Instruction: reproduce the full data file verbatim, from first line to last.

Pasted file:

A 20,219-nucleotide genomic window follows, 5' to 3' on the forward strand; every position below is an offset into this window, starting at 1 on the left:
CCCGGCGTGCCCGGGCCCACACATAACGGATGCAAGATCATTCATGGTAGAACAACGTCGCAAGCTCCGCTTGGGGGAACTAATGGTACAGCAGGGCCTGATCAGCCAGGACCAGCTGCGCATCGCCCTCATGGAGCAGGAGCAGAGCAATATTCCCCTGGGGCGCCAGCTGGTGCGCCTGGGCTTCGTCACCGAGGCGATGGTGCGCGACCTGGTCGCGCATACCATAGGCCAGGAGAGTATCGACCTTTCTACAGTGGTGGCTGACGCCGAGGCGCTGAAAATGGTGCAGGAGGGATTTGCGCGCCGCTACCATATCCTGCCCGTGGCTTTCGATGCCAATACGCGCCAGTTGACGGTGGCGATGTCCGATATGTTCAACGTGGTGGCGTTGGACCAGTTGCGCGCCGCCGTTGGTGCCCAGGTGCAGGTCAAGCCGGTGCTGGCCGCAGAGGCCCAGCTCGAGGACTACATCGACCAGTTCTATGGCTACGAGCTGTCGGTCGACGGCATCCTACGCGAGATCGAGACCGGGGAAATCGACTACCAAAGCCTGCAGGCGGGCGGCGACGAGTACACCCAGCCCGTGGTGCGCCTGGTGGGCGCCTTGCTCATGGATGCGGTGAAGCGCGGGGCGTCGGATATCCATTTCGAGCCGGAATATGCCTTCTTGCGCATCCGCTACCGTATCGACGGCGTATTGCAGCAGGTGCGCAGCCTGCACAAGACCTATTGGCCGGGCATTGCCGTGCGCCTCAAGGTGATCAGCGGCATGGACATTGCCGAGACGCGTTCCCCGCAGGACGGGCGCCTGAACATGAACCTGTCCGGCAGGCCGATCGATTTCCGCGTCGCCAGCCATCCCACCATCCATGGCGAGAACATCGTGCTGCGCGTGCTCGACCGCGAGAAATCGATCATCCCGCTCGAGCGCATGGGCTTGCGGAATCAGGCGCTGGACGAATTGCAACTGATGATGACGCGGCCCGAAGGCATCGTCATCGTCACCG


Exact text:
A 20,219-nucleotide genomic window follows, 5' to 3' on the forward strand; every position below is an offset into this window, starting at 1 on the left:
CCCGGCGTGCCCGGGCCCACACATAACGGATGCAAGATCATTCATGGTAGAACAACGTCGCAAGCTCCGCTTGGGGGAACTAATGGTACAGCAGGGCCTGATCAGCCAGGACCAGCTGCGCATCGCCCTCATGGAGCAGGAGCAGAGCAATATTCCCCTGGGGCGCCAGCTGGTGCGCCTGGGCTTCGTCACCGAGGCGATGGTGCGCGACCTGGTCGCGCATACCATAGGCCAGGAGAGTATCGACCTTTCTACAGTGGTGGCTGACGCCGAGGCGCTGAAAATGGTGCAGGAGGGATTTGCGCGCCGCTACCATATCCTGCCCGTGGCTTTCGATGCCAATACGCGCCAGTTGACGGTGGCGATGTCCGATATGTTCAACGTGGTGGCGTTGGACCAGTTGCGCGCCGCCGTTGGTGCCCAGGTGCAGGTCAAGCCGGTGCTGGCCGCAGAGGCCCAGCTCGAGGACTACATCGACCAGTTCTATGGCTACGAGCTGTCGGTCGACGGCATCCTACGCGAGATCGAGACCGGGGAAATCGACTACCAAAGCCTGCAGGCGGGCGGCGACGAGTACACCCAGCCCGTGGTGCGCCTGGTGGGCGCCTTGCTCATGGATGCGGTGAAGCGCGGGGCGTCGGATATCCATTTCGAGCCGGAATATGCCTTCTTGCGCATCCGCTACCGTATCGACGGCGTATTGCAGCAGGTGCGCAGCCTGCACAAGACCTATTGGCCGGGCATTGCCGTGCGCCTCAAGGTGATCAGCGGCATGGACATTGCCGAGACGCGTTCCCCGCAGGACGGGCGCCTGAACATGAACCTGTCCGGCAGGCCGATCGATTTCCGCGTCGCCAGCCATCCCACCATCCATGGCGAGAACATCGTGCTGCGCGTGCTCGACCGCGAGAAATCGATCATCCCGCTCGAGCGCATGGGCTTGCGGAATCAGGCGCTGGACGAATTGCAACTGATGATGACGCGGCCCGAAGGCATCGTCATCGTCACCG